With more precipitation forecast over the next couple of days, South Africa might have been thrown a lifeline
The rain that had threatened to ruin the 100th-Test party of AB de Villiers allowed world cricket’s best batsman one day of grace, but on Sunday (November 15), there was no such luck as the second day of India’s second Test against South Africa was washed out without a ball being bowled.
South Africa had been bowled out for 214 in 59 overs on the first day after being asked to bat by Virat Kohli, and M Vijay and Shikhar Dhawan had motored along to 80 without loss in 22 overs before stumps, cutting the deficit down to just 134 runs and putting India in prime position to bat the visiting side out of the game – but the weather gods had other ideas.
Ominously, the forecast for the next two days also has rain. If the weather holds, though, play will start at 9.15 am, 15 minutes before the normal start time, from Monday onwards.
There was a sizeable Sunday crowd that had gathered at the M Chinnaswamy Stadium, and had play been possible, it was likely to swell even more, with tickets having sold well. But the day dawned gloomy, and it was clear from the beginning that play wouldn’t get underway at the scheduled 9.30 am start, with the ground under covers since the end of play on Saturday. There was a brief window of hope when the steady drizzle stopped and the covers were removed, with the possibility of play beginning an hour late and continuing for an hour beyond the scheduled 4.30 pm close if the weather held up.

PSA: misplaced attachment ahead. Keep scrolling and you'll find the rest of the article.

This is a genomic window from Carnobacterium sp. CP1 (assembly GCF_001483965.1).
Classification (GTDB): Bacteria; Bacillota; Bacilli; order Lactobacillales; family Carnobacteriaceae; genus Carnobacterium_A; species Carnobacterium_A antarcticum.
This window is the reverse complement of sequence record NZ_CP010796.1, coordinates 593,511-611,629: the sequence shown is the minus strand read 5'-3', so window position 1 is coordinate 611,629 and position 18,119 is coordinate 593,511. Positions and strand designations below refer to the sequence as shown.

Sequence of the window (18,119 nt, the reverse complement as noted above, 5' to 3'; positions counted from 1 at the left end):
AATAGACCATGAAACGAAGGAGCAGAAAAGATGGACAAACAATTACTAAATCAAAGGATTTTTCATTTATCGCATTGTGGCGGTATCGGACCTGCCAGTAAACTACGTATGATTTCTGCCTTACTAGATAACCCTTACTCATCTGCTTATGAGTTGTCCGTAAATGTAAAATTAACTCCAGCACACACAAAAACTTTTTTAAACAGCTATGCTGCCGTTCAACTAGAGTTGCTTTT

As it turned out, about 10 minutes before the new start time, the rain came down again and only got heavier. It didn’t stop for the rest of the day, and the umpires officially called play off at 2 pm.
This was only the third time a full day’s has been washed out at the venue. The first had occurred in December 1978, when Alvin Kallicharan’s West Indies faced Sunil Gavaskar’s Indian side in the second Test of a six-match series. The second instance was during the third Test between India and England in December 2001, when Nasser Hussain and Sourav Ganguly led the respectively teams. Both washouts had happened on the fifth day of those matches, and both matches obviously ended in draws.
That news might bring some cheer to South Africa, which is already 0-1 down in this four-match series after a three-day loss in Mohali, and had faced the very real prospect of losing this match, and with it, any chance of earning a series win in India.
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